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Morales v. Lee

United States District Court, W.D. Virginia, Roanoke Division

January 23, 2015

ANGEL CENTERO MORALES, a.k.a. ANGEL CENTENO MORALES, Plaintiff,
v.
JACK LEE, ET AL., Defendants.

MEMORANDUM OPINION

GLEN E. CONRAD, Chief District Judge.

Angel Centero Morales, also known as Angel Centeno Morales, a Virginia inmate proceeding fro se, filed this civil rights action pursuant to 42 U.S.C. § 1983, alleging that while he was an inmate at the Middle River Regional Jail ("the jail"), a jail officer sexually assaulted him. Morales sued the jail, its superintendent, and the assailant officer, Carl Moore. Morales later obtained counsel and filed an amended complaint, renewing his constitutional claims under § 1983 and adding related state law claims against all of the defendants and the jail authority. The jail, jail authority, and the superintendent, Jack Lee, have filed dispositive motions, and Morales has responded, making these motions ripe for disposition. After review of the record, the court dismisses the state law claims as time barred; dismisses the § 1983 claims against the jail and the jail authority; and grants summary judgment for Lee. Furthermore, the court will require Morales to provide service information for Defendant Carl Moore in thirty (30) days if he wishes to avoid dismissal under Rule 4(m) of the Federal Rules of Civil Procedure.

I. Background

During his time as an inmate at the jail, Morales worked as a staff cook. On November 14, 2011, he was preparing lunch for jail staff and talking to another inmate kitchen worker named Hodgins. Officer Moore was also in the kitchen, conducting his rounds. Hodgins suddenly stopped talking. Morales turned to look and recognized Moore. As he turned, he felt a forceful poke of an object right into his rectum. Morales asked Moore if he had really just stuck something into his rectum, and Moore said, "Yes, and who do you think they will believe?" (Morales Affid. 1, ECF 55-1.)

Moore was making rounds of the kitchen area on the following day, while Morales was working. After Morales and Hodgins went to the break room, Moore walked in, holding his genitals and repeatedly telling Morales in Spanish to "s*** his dick." (Id.)

After Morales reported these events to jail officials, they reviewed surveillance camera footage of the kitchen, which confirmed Morales' account of Moore's assault. Officials immediately suspended Moore. With help from a jail official, Morales filed a criminal summons, stating that Officer Moore had shoved a pipe, also known as a "chase" into his rectum. Moore ultimately pleaded guilty and was convicted of misdemeanor sexual battery of an inmate by a jail employee. See Va. Code Ann. § 18.2-67.4. Moore was also fired by the jail authority.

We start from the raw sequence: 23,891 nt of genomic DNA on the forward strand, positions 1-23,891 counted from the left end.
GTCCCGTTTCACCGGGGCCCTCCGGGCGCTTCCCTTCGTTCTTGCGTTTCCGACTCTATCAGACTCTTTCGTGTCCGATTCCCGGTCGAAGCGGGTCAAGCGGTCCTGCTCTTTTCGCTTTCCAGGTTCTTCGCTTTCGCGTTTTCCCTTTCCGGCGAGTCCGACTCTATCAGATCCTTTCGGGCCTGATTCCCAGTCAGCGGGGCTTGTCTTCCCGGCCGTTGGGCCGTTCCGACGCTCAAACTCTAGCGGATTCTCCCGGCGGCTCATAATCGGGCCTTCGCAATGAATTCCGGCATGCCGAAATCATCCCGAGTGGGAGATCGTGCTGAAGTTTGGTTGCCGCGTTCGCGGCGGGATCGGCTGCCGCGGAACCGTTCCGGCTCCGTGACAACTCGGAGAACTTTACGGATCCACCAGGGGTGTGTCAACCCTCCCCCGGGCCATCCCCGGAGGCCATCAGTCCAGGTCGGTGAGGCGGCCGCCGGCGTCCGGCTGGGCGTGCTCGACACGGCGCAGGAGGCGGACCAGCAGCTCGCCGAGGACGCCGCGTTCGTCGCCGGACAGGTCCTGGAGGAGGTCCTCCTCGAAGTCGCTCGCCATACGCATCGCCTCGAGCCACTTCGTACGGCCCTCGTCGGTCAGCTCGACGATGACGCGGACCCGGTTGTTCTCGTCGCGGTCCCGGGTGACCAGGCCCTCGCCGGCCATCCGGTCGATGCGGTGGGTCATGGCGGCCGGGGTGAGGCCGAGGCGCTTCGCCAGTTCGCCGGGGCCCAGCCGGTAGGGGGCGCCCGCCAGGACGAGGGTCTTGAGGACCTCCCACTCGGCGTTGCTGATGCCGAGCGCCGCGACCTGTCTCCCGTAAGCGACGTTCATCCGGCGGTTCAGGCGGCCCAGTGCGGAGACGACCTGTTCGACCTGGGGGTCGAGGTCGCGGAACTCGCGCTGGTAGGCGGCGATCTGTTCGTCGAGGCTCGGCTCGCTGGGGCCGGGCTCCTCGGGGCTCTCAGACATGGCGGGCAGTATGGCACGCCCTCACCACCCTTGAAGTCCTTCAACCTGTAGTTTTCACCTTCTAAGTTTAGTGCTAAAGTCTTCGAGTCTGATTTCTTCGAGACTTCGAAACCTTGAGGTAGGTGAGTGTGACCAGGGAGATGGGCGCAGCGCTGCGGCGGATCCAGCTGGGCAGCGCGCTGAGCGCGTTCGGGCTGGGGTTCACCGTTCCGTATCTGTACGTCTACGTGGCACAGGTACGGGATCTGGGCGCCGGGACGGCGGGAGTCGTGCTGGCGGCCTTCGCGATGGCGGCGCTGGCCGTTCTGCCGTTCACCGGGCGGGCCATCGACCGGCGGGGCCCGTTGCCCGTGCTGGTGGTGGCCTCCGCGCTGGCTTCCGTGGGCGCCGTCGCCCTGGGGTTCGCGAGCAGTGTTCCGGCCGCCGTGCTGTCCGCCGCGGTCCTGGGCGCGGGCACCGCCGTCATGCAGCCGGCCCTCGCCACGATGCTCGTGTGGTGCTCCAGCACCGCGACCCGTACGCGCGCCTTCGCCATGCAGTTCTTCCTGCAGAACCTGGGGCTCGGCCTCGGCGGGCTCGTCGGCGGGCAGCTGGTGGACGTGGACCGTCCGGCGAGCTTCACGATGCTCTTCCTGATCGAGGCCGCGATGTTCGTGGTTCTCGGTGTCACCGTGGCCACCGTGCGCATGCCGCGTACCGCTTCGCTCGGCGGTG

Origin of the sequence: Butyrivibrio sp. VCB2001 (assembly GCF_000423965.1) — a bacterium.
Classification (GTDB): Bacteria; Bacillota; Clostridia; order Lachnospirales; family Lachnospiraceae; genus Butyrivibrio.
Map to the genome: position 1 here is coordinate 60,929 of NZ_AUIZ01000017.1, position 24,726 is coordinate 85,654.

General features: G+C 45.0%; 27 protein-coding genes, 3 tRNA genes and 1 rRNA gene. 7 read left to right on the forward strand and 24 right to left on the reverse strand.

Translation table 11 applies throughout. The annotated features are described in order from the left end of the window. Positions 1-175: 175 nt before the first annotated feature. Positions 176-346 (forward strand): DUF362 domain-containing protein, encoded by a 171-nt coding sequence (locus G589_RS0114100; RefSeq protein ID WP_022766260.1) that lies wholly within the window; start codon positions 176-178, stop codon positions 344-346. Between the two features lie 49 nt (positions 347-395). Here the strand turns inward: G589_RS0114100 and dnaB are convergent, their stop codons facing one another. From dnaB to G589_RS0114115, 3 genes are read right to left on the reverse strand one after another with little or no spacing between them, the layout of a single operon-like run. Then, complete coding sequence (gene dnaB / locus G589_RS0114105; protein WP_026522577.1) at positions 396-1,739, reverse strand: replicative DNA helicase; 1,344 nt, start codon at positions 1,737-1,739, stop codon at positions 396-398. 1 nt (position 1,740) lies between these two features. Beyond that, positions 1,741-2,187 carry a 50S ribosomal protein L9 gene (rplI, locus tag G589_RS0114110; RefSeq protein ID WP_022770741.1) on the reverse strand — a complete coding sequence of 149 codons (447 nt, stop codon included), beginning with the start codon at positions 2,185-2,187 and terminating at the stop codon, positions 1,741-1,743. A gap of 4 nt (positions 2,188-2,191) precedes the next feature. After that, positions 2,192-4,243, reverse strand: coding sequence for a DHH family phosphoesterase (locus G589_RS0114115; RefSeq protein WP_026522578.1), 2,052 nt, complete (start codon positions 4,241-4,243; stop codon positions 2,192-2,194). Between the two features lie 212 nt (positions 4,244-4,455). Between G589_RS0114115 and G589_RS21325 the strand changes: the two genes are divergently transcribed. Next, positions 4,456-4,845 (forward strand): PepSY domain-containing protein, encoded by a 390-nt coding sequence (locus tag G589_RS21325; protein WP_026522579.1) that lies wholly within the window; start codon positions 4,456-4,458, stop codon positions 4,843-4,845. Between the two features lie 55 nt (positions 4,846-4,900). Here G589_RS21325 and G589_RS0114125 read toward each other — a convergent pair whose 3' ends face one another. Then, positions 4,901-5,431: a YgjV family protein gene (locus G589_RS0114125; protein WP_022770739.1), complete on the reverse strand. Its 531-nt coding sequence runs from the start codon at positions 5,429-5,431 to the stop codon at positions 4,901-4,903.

Officer Washington told Morales that he was right to report Moore's conduct because sooner or later, someone would have reported it. A female officer told Morales said that she had seen Moore chase an inmate while making sexual gestures. Captain Moubray, who interviewed Morales about the incident, said he was not surprised at Moore's actions toward Morales, because staff had previously complained about similar behavior by Moore. Officer Hon told Morales she had heard several complaints about Moore, but that none were followed through or written up.

Within days of Moore's assault, Morales was transferred to another jail. Later, a psychiatrist at a state correctional center examined Morales, and diagnosed and treated him for psychological issues, including Post Traumatic Stress Disorder, related to Moore's attack.

In his amended complaint, Morales asserts a § 1983 claim of cruel and unusual punishment (Count IV) and state law assault and battery claims (Counts I & III) against Officer Moore; a § 1983 claim of supervisory liability (Count V) and a state law negligence claim (Count VI) against Jack Lee as the jail superintendent and state law claims of assault, battery, and negligence (Count II, IV, & VII) against the jail authority.[1]

II. Discussion

A. Motion to Dismiss

A motion to dismiss pursuant to Federal Rule of Civil Procedure 12(b)(6) tests the legal sufficiency of a complaint to determine whether the plaintiff has properly stated a claim; "it does not resolve contests surrounding the facts, the merits of a claim, or the applicability of defenses." Republican Party of N.C. v. Martin, 980 F.2d 943, 952 (4th Cir. 1992) (emphasis added). "[T]he complaint must be dismissed if it does not allege enough facts to state a claim to relief that is plausible on its face.'" Giarratano v. Johnson, 521 F.3d 298, 302 (4th Cir. 2008) (internal quotations and citations omitted).